Tag Archives: 07-31-2013

Holmes Beach increases parking enforcement

Increasing the cost of parking tickets is just one tool Holmes Beach commissioners will soon discuss to help alleviate what city officials are calling an overwhelming parking problem.

During season and holiday weekends, residents have complained at city meetings that their neighborhoods are being used by visitors for overflow parking for the beach and nearby restaurants.

Currently, a parking ticket in the city will run a violator $25, but some visitors see that as a reasonable expense for all day island parking.

At a June city commission meeting, Holmes Beach Police Chief Bill Tokajer suggested raising the parking fine to $35, but immediate feedback was to raise the fine to $50.

Tokajer said July 24 that the commission would be addressing a fine increase, and would then need to amend the city’s parking ordinance.

In the meantime, Tokajer has taken another step to ease congestion on Manatee Avenue West leading into the Manatee Public Beach area near the Gulf Drive intersection.

For some time, the city has posted signs that there is no parking allowed on the north side of Manatee Avenue due to limited space between the roadway and the sidewalk.

Tokajer received a consensus from commissioners in June to implement a tow-away zone on the north side, where parking is prohibited.

“The tow-away signs went in either July 19 or July 20,” said Tokajer. “I told my guys not to enforce the tow-away zone until they received an email from me clarifying that it was up and running.”

Tokajer wanted to give the public every opportunity to learn of the tow-away zone before implementing it, but said it would activate sometime in the first week of August.

“I think it’s important to first let people know we are going to start towing from that area,” he said. “Even though it’s a no-parking area, people are still parking there and it’s become a hazard to pedestrians and bicyclists.”

Tokajer said vehicles park in the bike lane and on the sidewalk, forcing bicyclists and pedestrians into Manatee Avenue and potential disaster.

“It forces people into a state road and that’s just unsafe,” he said.

Tokajer said towing companies are used by the city on a rotating basis, so fees for people who have vehicles towed may vary, “but will be significantly more than a parking ticket, potentially running into the hundreds of dollars.”

He said he would be contacting the towing companies before enforcing the tow-away zone to let them know they soon will be needed.

In the meantime, motorists can park on the south side of Manatee Avenue West, where Tokajer says there is substantially more room to park vehicles without endangering pedestrians or bicyclists.

The area often is used during peak times for overflow parking by beachgoers.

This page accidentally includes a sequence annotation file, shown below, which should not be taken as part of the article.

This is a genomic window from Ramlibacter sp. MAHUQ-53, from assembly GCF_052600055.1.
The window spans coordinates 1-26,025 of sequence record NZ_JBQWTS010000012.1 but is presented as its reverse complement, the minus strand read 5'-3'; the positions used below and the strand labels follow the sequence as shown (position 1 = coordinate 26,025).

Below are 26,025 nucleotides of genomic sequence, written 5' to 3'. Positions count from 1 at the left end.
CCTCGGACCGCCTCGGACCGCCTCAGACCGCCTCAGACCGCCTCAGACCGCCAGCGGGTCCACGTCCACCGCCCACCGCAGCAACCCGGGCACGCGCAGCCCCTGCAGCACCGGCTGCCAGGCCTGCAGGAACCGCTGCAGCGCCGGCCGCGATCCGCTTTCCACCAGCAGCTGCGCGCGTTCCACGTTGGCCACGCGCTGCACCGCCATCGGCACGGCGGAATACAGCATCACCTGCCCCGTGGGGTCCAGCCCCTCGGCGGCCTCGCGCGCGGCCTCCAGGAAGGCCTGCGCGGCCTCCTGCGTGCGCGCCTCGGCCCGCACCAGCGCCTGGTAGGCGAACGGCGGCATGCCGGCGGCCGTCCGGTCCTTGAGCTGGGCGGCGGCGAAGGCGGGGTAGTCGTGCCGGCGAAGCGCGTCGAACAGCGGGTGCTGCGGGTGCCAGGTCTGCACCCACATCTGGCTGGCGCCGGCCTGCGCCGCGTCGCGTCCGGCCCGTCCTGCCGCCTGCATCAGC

“They are allowed to park on the south side because there is enough of a grassy area and no sidewalks,” said Tokajer. “But the vehicle must be parked all the way off the road. It cannot be in the roadway or bike lane or they will be illegally parked and subject to a parking fine.”

HB to pursue tree house violations despite petition drive

To save or not to save, that is the upcoming question for Holmes Beach commissioners when it comes to a tree house that has become the center of an emotional controversy.

In a letter dated July 23 from city attorney Patricia Petruff to Holmes Beach elected officials, Petruff announced that the petition to force a vote to possibly create a new ordinance to allow the tree house at 103 29th St. was successfully filed July 19.

Angelinos Sea Resort owners Lyn Tran and Richard Hazen were able to collect the required 332 signatures representing 10 percent of registered Holmes Beach voters. The petition is at the Manatee County Supervisor of Elections Office, which has until Aug. 8 to verify that the signatures are from registered voters.

The petition, if verified, will force city commissioners to vote on whether or not to create an ordinance to allow the tree house.

If commissioners vote against the ordinance, the matter will be placed on a referendum and the timetable could allow the matter to go on the November election ballot, avoiding the cost of a special election.

While the petition effort appears to be successful for Tran and Hazen, city officials caution against calling it a victory, saying it’s just another step in the process. The city will continue to pursue the cited code violations against the structure with the intention of having it removed.

Violations cited in the past year include building without a permit, building seaward of the coastal construction line and violating setbacks.

New violations outlined June 13 indicate that the tree house, as well as other parts of the resort property, are located within the 29th Street public right of way and in the platted alley located in block 38 of the Ilexhurst subdivision.

A code enforcement hearing was scheduled for 10 a.m. Tuesday, July 30, at Holmes Beach City Hall, 5801 Marina Drive.

City officials said that hearing will continue as scheduled because the tree house violates the law and it’s the city’s obligation to pursue the code violations.

Commissioners have given every indication that when the petition to create a new ordinance comes before them, it will be voted down and put to the voters.